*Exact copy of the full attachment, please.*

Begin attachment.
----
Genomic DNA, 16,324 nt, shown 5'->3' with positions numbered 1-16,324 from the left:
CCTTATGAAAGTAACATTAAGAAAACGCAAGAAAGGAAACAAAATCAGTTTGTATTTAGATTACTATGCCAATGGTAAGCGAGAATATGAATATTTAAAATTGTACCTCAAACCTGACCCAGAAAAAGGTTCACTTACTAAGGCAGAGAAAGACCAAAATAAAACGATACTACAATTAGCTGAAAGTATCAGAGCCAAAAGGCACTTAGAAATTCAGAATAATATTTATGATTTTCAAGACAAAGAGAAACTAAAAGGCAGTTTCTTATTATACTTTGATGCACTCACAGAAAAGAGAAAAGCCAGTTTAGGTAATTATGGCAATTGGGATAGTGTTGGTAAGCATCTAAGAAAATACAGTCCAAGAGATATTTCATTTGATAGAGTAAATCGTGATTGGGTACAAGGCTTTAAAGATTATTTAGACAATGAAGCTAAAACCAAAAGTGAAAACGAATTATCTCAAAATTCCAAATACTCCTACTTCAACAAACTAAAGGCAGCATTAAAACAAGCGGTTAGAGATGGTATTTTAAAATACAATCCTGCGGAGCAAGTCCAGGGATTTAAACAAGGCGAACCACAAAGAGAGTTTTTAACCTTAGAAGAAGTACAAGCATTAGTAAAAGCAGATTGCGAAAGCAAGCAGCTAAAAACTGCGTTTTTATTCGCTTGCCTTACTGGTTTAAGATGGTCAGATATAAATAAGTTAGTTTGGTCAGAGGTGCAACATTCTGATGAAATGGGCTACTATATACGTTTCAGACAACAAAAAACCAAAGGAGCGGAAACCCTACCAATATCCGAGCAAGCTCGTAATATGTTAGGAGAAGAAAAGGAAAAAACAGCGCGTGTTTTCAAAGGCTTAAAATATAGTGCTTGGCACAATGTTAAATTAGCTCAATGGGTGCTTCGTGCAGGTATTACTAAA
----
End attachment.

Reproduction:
Genomic DNA, 16,324 nt, shown 5'->3' with positions numbered 1-16,324 from the left:
CCTTATGAAAGTAACATTAAGAAAACGCAAGAAAGGAAACAAAATCAGTTTGTATTTAGATTACTATGCCAATGGTAAGCGAGAATATGAATATTTAAAATTGTACCTCAAACCTGACCCAGAAAAAGGTTCACTTACTAAGGCAGAGAAAGACCAAAATAAAACGATACTACAATTAGCTGAAAGTATCAGAGCCAAAAGGCACTTAGAAATTCAGAATAATATTTATGATTTTCAAGACAAAGAGAAACTAAAAGGCAGTTTCTTATTATACTTTGATGCACTCACAGAAAAGAGAAAAGCCAGTTTAGGTAATTATGGCAATTGGGATAGTGTTGGTAAGCATCTAAGAAAATACAGTCCAAGAGATATTTCATTTGATAGAGTAAATCGTGATTGGGTACAAGGCTTTAAAGATTATTTAGACAATGAAGCTAAAACCAAAAGTGAAAACGAATTATCTCAAAATTCCAAATACTCCTACTTCAACAAACTAAAGGCAGCATTAAAACAAGCGGTTAGAGATGGTATTTTAAAATACAATCCTGCGGAGCAAGTCCAGGGATTTAAACAAGGCGAACCACAAAGAGAGTTTTTAACCTTAGAAGAAGTACAAGCATTAGTAAAAGCAGATTGCGAAAGCAAGCAGCTAAAAACTGCGTTTTTATTCGCTTGCCTTACTGGTTTAAGATGGTCAGATATAAATAAGTTAGTTTGGTCAGAGGTGCAACATTCTGATGAAATGGGCTACTATATACGTTTCAGACAACAAAAAACCAAAGGAGCGGAAACCCTACCAATATCCGAGCAAGCTCGTAATATGTTAGGAGAAGAAAAGGAAAAAACAGCGCGTGTTTTCAAAGGCTTAAAATATAGTGCTTGGCACAATGTTAAATTAGCTCAATGGGTGCTTCGTGCAGGTATTACTAAA